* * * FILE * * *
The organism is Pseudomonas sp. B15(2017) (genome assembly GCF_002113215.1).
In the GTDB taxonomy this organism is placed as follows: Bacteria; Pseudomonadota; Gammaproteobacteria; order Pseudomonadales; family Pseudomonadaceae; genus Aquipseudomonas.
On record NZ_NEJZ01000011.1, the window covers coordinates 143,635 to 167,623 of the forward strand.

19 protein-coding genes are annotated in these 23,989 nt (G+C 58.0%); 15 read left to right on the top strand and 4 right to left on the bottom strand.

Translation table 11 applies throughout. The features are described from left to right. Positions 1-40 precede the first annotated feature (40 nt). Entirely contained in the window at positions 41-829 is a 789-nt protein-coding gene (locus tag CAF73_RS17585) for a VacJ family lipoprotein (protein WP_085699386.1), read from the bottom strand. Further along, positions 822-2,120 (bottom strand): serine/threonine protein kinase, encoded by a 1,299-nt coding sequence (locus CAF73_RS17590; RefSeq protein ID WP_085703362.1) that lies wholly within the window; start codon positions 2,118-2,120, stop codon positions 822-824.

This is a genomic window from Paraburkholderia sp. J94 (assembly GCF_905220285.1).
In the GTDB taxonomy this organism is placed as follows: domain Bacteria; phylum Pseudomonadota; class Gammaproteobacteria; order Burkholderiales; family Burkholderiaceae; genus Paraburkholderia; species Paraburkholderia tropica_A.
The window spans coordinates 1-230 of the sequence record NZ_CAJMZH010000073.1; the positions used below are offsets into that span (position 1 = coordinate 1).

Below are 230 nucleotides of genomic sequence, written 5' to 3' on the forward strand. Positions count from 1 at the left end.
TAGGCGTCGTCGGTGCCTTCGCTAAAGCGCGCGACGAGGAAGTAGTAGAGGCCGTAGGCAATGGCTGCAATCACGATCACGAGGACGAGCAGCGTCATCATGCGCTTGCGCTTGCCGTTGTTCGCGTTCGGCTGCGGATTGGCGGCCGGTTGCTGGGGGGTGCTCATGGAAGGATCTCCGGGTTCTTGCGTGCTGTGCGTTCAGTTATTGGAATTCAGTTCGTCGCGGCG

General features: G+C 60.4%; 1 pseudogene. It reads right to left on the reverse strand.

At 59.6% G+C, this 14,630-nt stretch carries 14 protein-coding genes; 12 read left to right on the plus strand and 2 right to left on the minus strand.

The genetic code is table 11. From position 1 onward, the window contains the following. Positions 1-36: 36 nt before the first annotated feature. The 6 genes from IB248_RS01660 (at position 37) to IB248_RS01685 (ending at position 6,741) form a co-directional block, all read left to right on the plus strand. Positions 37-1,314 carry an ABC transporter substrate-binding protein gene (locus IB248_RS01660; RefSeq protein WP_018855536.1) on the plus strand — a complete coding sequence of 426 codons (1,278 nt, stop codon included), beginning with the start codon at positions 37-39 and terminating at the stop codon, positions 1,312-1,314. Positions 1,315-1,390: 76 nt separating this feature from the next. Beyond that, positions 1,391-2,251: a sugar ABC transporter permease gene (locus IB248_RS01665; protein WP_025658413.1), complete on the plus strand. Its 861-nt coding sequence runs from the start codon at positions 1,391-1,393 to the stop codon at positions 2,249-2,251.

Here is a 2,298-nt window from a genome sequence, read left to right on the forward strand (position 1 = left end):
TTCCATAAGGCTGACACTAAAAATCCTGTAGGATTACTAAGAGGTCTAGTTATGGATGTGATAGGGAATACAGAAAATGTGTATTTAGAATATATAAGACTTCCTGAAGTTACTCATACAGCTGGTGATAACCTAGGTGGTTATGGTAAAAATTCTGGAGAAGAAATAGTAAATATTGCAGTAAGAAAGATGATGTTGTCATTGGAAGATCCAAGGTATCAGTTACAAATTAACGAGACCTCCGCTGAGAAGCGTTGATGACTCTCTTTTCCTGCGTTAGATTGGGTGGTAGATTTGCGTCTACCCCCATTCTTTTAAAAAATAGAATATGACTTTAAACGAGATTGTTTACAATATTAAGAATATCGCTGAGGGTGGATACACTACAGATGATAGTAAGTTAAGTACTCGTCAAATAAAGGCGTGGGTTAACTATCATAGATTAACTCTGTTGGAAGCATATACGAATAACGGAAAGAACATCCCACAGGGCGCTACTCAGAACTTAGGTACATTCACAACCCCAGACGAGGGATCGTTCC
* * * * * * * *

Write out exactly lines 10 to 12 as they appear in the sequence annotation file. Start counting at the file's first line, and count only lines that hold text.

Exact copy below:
TAGGCGTCGTCGGTGCCTTCGCTAAAGCGCGCGACGAGGAAGTAGTAGAGGCCGTAGGCAATGGCTGCAATCACGATCACGAGGACGAGCAGCGTCATCATGCGCTTGCGCTTGCCGTTGTTCGCGTTCGGCTGCGGATTGGCGGCCGGTTGCTGGGGGGTGCTCATGGAAGGATCTCCGGGTTCTTGCGTGCTGTGCGTTCAGTTATTGGAATTCAGTTCGTCGCGGCG

General features: G+C 60.4%; 1 pseudogene. It reads right to left on the reverse strand.

At 59.6% G+C, this 14,630-nt stretch carries 14 protein-coding genes; 12 read left to right on the plus strand and 2 right to left on the minus strand.